There’s a subgenre of film in which damaged fathers raise their kids in the wilderness due to problems they have with modern society—the “wilderdad” subgenre, if you will—and before “Leave No Trace” hit the scene, “Captain Fantastic” and “The Glass Castle” paved the way. Both of those movies were promising but ultimately disappointing, partly because they opted for feel-good encouragement after hours of spouting monologues about the world’s flaws. In other words: they took the easy way in and the easy way out.
“Leave No Trace” is different kind of wilderdad movie. It was written and directed by Debra Granik, the mind behind the bleak indie classic “Winter’s Bone”. It’s a quiet, restrained film with very little dialogue. A character actor and a young newcomer portray its two primary characters. Its screenings at festivals left critics in awe. All signs point to “Leave No Trace” being the first worthy entry in the wilderdad subgenre.
It doesn’t do a lot of signposting itself, thankfully. “Captain Fantastic” and “The Glass Castle” were quite obvious affairs that telegraphed their thematic arcs: make the viewers feel bad about society and then give them hope for humanity. “Leave No Trace” is not so maudlin. Its tone is as icy and unforgiving as the Oregon forests that Will and his daughter Tom call home.
Will is a veteran suffering from debilitating PTSD, which the movie is coy to suggest and never keen to reveal outright. The reason behind Tom’s devotion to her father’s lifestyle—and its steady erosion—is equally discreet. This is a film of quick looks and muted emotions, one that trusts its audience to fill in the blanks of trauma by hinting at its aftermath.
The problem is, there may be too many blanks. “Leave No Trace” isn’t a narrative-driven film, as its situations and structure are just as loose and disconnected as its vagabond family. It doesn’t engage in consistent visual storytelling—the cinematography is beautiful in its silent naturalism, but it doesn’t augment the movie’s themes in any significant way. It doesn’t come across as a character study, because its subtle dips into character backgrounds and motivations do more to foster moods than bare souls.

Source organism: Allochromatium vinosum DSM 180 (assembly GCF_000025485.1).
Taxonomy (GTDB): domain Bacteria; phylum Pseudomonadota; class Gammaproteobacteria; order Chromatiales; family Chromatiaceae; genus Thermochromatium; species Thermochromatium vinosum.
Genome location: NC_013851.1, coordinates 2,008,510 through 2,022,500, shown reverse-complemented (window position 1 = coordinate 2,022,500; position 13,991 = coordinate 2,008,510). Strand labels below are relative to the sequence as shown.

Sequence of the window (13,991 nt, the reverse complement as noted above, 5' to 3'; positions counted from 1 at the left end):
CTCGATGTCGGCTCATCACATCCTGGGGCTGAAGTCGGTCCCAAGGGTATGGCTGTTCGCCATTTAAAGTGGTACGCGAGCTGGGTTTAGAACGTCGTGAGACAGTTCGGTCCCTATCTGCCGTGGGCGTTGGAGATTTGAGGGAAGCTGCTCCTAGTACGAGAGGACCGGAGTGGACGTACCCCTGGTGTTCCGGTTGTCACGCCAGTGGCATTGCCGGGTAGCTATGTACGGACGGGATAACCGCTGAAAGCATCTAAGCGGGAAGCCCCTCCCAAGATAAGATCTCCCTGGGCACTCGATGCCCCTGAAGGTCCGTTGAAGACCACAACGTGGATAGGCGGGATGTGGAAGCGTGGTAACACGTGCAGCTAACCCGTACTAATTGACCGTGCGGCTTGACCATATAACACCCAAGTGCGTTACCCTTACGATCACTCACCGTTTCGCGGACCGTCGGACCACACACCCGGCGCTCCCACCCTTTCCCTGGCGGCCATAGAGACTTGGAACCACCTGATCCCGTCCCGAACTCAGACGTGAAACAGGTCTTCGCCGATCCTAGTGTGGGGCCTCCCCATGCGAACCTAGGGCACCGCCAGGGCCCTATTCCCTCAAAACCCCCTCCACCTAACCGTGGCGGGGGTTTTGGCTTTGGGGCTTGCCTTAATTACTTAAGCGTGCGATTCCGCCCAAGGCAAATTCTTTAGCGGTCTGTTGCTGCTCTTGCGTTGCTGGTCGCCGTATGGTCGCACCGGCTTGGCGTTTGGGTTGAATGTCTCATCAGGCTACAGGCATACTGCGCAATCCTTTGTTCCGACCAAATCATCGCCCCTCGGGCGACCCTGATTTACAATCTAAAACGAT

What’s left is a thin sketch of a more engaging tale. While some might view Granik’s decision to let her movie meander with its protagonists as an understated mission in thought-provocation, others will find it boring—and the latter group wouldn’t be at fault. I found myself checking my watch while I waited for another small character moment.
Naturally, “Leave No Trace” depends heavily on the performances of Ben Foster and Thomasin McKenzie, who enthrall far more than the overall film does. Their performances work as profound parallels: McKenzie gradually sharpens the softness of childhood into a tool of survival; Foster retreats into the hardness of his life only to find unwanted vulnerability. They are both outstanding in their performative transformations, especially during a culminating interaction at the end of the film.
But that’s the only moment in which “Leave No Trace” left a lasting impression. Unlike the preachy sentimentality of wilderdads past, this movie erases the tracks it left in my mind quickly and silently.